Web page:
Tags

Type your tag names separated by a space and hit enter

Evaluation of commercially available reagents for diagnosis of histoplasmosis infection in immunocompromised patients.
J Clin Microbiol. 2013 Dec; 51(12):4095-101.JC

Abstract

Urinary histoplasma antigen measurement can be useful for diagnosing systemic histoplasmosis and for monitoring treatment response, especially in immunocompromised patients. However, testing has traditionally been limited to specialized reference laboratories, as immunoassay reagents for the antigen were not widely available. Recently, a polyclonal-antibody-based in vitro diagnostic (IVD) kit for histoplasma antigen detection was released, as well as monoclonal-antibody reagents against the target. We evaluated the analytical and clinical performance of the two reagents. Both assays were capable of detecting histoplasma antigen in urine samples over a wide dynamic range, although the monoclonal assay showed improved precision and analytical sensitivity relative to the polyclonal IVD. In a test set of clinically characterized patient samples, the monoclonal laboratory-developed test (LDT) demonstrated 90.5% sensitivity and 96.3% specificity versus 61.9% sensitivity and 79.3% specificity for the polyclonal IVD, with areas under the curve (AUCs) of 0.987 and 0.754, respectively. The major differences between the two assays were higher background reactivity in healthy donors with the polyclonal assay and an increased signal response in positive samples for the monoclonal assay. The impact of these differences on monitoring treatment response was evaluated in a series of patients undergoing treatment for histoplasmosis. While all the assays gave similar qualitative estimates of treatment response, responses were more evident using the monoclonal assay. In summary, we conclude that while multiple assays are available for measuring histoplasma antigen in urine, a monoclonal-antibody-based assay appears to provide improved analytical performance for management of immunocompromised histoplasmosis patients.

Authors+Show Affiliations

Pathology and Laboratory Medicine Institute, Cleveland Clinic, Cleveland, Ohio, USA.No affiliation info availableNo affiliation info available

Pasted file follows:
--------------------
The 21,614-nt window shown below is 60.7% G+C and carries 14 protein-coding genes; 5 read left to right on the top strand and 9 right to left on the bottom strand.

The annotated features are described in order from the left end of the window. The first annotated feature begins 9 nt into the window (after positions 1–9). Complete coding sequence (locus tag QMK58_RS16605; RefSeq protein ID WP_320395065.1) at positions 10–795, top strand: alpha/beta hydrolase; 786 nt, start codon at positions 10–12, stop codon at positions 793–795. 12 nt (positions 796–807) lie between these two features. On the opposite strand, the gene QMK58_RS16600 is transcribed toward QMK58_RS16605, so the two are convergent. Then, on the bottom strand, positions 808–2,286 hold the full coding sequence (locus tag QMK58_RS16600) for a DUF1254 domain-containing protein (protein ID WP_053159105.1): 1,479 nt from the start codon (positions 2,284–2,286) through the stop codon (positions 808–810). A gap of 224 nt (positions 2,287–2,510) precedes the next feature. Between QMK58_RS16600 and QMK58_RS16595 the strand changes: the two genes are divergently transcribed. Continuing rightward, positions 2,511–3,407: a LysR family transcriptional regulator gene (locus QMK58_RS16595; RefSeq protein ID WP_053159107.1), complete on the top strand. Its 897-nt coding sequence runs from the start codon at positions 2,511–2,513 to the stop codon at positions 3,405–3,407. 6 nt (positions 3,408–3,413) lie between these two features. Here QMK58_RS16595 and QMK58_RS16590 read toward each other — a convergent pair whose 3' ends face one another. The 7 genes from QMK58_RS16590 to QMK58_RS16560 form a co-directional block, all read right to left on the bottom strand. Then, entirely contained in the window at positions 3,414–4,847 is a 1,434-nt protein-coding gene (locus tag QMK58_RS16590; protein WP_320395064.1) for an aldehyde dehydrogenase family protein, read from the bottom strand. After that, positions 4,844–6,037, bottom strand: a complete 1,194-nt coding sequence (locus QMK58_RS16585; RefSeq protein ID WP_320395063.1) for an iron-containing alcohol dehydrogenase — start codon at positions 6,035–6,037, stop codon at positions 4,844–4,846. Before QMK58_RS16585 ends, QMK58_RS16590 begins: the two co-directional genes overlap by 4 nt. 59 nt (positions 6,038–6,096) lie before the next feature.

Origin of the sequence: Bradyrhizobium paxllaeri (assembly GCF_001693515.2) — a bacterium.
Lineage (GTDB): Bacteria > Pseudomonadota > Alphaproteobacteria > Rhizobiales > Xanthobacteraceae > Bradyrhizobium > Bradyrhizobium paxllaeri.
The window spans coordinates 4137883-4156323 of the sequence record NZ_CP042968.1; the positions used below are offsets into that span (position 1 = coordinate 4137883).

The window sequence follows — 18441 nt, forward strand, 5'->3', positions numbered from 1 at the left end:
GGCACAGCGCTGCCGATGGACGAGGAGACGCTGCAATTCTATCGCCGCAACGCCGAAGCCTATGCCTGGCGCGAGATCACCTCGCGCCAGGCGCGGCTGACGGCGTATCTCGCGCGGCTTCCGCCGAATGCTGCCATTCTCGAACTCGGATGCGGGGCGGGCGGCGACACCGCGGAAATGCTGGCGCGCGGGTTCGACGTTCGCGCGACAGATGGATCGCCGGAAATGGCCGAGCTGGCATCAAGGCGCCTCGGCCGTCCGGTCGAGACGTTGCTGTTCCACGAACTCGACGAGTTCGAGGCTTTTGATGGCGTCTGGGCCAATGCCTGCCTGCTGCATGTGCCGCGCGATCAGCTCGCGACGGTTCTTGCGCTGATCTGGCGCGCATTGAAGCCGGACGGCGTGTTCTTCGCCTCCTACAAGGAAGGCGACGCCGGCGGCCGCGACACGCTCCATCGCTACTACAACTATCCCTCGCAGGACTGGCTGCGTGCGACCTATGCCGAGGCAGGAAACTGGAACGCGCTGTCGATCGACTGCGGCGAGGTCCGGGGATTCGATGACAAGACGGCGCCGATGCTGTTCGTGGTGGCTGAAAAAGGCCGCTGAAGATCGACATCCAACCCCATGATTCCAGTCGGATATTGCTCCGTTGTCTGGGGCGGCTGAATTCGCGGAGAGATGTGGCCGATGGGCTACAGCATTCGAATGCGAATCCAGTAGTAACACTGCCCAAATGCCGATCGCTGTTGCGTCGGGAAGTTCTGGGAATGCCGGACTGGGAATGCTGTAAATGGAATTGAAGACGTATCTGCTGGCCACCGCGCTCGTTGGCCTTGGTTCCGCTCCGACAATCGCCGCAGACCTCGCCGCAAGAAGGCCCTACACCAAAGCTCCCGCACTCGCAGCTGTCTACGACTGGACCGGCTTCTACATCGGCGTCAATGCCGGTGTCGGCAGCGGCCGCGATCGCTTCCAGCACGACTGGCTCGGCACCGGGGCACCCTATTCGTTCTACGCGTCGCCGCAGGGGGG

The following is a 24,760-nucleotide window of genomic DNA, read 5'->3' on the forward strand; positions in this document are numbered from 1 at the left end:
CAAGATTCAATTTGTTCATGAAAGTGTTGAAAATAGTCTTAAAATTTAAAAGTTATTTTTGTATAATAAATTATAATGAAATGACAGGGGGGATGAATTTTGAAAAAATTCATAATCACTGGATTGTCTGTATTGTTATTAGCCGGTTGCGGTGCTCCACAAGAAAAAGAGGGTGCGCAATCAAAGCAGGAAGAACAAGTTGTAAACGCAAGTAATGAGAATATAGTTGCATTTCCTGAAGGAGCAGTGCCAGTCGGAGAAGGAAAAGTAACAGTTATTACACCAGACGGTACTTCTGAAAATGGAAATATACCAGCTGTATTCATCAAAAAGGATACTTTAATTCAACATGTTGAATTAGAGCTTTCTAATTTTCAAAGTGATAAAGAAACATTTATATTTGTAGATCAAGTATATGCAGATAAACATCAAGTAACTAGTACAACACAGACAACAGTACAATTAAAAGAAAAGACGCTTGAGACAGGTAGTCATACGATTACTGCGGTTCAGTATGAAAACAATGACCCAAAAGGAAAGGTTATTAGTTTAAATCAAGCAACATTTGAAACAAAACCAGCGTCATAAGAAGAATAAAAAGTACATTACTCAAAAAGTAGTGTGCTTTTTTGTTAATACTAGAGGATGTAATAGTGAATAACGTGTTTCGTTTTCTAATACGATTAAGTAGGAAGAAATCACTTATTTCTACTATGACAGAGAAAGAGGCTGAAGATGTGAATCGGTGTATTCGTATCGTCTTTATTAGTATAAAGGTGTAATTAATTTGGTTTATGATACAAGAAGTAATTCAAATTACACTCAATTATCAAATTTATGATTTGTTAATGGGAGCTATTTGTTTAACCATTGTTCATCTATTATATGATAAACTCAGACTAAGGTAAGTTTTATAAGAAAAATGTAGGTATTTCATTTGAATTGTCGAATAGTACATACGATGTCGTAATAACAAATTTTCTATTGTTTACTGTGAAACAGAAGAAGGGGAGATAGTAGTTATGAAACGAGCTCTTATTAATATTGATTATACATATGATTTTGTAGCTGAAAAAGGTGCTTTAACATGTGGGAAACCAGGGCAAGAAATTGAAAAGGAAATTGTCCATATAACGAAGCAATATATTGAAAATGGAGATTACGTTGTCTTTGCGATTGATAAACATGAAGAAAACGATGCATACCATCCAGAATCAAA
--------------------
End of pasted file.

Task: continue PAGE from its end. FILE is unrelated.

Pub Type(s)

Comparative Study
Evaluation Study
Journal Article

Language

eng

PubMed ID

24088857

Citation

Zhang, Xiaochun, et al. "Evaluation of Commercially Available Reagents for Diagnosis of Histoplasmosis Infection in Immunocompromised Patients." Journal of Clinical Microbiology, vol. 51, no. 12, 2013, pp. 4095-101.
Zhang X, Gibson B, Daly TM. Evaluation of commercially available reagents for diagnosis of histoplasmosis infection in immunocompromised patients. J Clin Microbiol. 2013;51(12):4095-101.
Zhang, X., Gibson, B., & Daly, T. M. (2013). Evaluation of commercially available reagents for diagnosis of histoplasmosis infection in immunocompromised patients. Journal of Clinical Microbiology, 51(12), 4095-101. https://doi.org/10.1128/JCM.02298-13
Zhang X, Gibson B, Daly TM. Evaluation of Commercially Available Reagents for Diagnosis of Histoplasmosis Infection in Immunocompromised Patients. J Clin Microbiol. 2013;51(12):4095-101. PubMed PMID: 24088857.
* Article titles in AMA citation format should be in sentence-case
TY - JOUR T1 - Evaluation of commercially available reagents for diagnosis of histoplasmosis infection in immunocompromised patients. AU - Zhang,Xiaochun, AU - Gibson,Bill,Jr AU - Daly,Thomas M, Y1 - 2013/10/02/ PY - 2013/10/4/entrez PY - 2013/10/4/pubmed PY - 2014/6/24/medline SP - 4095 EP - 101 JF - Journal of clinical microbiology JO - J Clin Microbiol VL - 51 IS - 12 N2 - Urinary histoplasma antigen measurement can be useful for diagnosing systemic histoplasmosis and for monitoring treatment response, especially in immunocompromised patients. However, testing has traditionally been limited to specialized reference laboratories, as immunoassay reagents for the antigen were not widely available. Recently, a polyclonal-antibody-based in vitro diagnostic (IVD) kit for histoplasma antigen detection was released, as well as monoclonal-antibody reagents against the target. We evaluated the analytical and clinical performance of the two reagents. Both assays were capable of detecting histoplasma antigen in urine samples over a wide dynamic range, although the monoclonal assay showed improved precision and analytical sensitivity relative to the polyclonal IVD. In a test set of clinically characterized patient samples, the monoclonal laboratory-developed test (LDT) demonstrated 90.5% sensitivity and 96.3% specificity versus 61.9% sensitivity and 79.3% specificity for the polyclonal IVD, with areas under the curve (AUCs) of 0.987 and 0.754, respectively. The major differences between the two assays were higher background reactivity in healthy donors with the polyclonal assay and an increased signal response in positive samples for the monoclonal assay. The impact of these differences on monitoring treatment response was evaluated in a series of patients undergoing treatment for histoplasmosis. While all the assays gave similar qualitative estimates of treatment response, responses were more evident using the monoclonal assay. In summary, we conclude that while multiple assays are available for measuring histoplasma antigen in urine, a monoclonal-antibody-based assay appears to provide improved analytical performance for management of immunocompromised histoplasmosis patients. SN - 1098-660X UR - https://www.unboundmedicine.com/medline/citation/24088857/Evaluation_of_commercially_available_reagents_for_diagnosis_of_histoplasmosis_infection_in_immunocompromised_patients_ L2 - http://jcm.asm.org/cgi/pmidlookup?view=long&pmid=24088857 DB - PRIME DP - Unbound Medicine ER -